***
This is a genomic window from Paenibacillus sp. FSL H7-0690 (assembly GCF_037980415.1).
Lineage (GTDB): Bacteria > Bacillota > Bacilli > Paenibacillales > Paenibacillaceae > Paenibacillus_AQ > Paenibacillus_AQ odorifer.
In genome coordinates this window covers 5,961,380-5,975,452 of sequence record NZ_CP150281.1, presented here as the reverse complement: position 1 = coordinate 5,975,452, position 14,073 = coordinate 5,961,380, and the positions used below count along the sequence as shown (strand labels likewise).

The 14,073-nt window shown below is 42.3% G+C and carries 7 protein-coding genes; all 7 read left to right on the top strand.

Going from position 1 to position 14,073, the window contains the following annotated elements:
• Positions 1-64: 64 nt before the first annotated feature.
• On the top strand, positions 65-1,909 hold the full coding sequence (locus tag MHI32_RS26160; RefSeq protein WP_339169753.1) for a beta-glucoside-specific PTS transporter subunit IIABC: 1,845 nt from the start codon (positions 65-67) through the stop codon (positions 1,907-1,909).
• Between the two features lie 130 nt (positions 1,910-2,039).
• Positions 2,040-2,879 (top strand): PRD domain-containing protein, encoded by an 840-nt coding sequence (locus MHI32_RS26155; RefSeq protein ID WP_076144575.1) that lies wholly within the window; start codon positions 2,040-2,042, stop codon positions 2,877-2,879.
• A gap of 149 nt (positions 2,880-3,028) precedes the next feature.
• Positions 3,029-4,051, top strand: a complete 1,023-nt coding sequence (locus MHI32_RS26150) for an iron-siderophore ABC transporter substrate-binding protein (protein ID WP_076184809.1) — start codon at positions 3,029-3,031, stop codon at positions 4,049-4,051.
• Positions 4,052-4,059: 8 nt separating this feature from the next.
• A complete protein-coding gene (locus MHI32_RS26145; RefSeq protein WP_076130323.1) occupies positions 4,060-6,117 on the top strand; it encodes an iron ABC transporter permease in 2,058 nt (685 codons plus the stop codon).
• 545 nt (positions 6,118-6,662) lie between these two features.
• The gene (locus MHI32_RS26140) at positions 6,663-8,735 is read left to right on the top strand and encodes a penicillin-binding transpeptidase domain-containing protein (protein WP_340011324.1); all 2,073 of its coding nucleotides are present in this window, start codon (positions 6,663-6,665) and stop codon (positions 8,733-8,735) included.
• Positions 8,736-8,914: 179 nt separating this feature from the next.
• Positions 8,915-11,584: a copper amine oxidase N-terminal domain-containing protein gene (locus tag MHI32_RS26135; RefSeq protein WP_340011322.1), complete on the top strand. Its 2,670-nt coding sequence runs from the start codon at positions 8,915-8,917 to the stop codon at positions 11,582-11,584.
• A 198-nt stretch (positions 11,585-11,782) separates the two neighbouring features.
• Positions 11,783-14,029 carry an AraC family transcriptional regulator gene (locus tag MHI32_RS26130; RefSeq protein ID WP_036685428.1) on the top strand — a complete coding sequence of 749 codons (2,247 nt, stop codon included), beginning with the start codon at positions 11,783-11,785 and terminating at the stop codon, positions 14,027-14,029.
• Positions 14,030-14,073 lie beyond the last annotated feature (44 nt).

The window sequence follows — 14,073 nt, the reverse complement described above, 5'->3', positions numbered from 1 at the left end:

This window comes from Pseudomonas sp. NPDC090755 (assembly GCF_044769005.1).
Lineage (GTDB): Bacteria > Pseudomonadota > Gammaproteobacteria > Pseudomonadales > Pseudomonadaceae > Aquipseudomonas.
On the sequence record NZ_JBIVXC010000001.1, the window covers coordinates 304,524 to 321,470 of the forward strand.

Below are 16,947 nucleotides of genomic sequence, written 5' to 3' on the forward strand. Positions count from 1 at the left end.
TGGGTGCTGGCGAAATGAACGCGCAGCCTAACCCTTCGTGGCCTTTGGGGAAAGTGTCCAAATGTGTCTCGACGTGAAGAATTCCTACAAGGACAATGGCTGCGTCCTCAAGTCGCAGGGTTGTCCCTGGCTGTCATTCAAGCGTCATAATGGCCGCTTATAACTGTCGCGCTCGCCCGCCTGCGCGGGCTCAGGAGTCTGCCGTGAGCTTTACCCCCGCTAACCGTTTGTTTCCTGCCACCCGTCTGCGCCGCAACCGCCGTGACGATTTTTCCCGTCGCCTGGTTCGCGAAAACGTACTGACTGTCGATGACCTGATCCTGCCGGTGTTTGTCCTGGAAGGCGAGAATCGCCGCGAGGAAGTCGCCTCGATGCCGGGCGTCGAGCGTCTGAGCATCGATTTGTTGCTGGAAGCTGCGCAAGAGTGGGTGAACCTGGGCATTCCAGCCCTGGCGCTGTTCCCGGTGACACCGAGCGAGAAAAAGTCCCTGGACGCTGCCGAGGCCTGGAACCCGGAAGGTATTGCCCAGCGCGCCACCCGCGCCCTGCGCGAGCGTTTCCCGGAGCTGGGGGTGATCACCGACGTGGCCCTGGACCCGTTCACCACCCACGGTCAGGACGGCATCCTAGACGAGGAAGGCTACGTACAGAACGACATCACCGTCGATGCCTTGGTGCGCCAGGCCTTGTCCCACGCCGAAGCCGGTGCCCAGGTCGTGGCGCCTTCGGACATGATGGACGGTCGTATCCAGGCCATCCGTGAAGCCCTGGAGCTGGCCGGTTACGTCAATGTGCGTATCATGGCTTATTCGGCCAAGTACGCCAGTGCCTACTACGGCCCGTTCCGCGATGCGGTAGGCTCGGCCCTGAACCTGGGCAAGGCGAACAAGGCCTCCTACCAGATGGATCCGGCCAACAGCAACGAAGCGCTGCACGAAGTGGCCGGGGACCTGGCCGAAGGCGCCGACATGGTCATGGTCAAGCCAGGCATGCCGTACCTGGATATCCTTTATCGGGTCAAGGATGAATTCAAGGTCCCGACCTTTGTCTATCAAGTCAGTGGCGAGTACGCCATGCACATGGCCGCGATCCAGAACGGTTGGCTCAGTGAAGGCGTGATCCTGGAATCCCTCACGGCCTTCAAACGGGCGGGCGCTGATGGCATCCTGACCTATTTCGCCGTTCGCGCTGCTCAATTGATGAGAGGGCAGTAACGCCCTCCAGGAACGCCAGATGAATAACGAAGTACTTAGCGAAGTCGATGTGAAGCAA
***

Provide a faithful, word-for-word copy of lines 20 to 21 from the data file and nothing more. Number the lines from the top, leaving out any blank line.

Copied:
• Positions 14,030-14,073 lie beyond the last annotated feature (44 nt).

The window sequence follows — 14,073 nt, the reverse complement described above, 5'->3', positions numbered from 1 at the left end: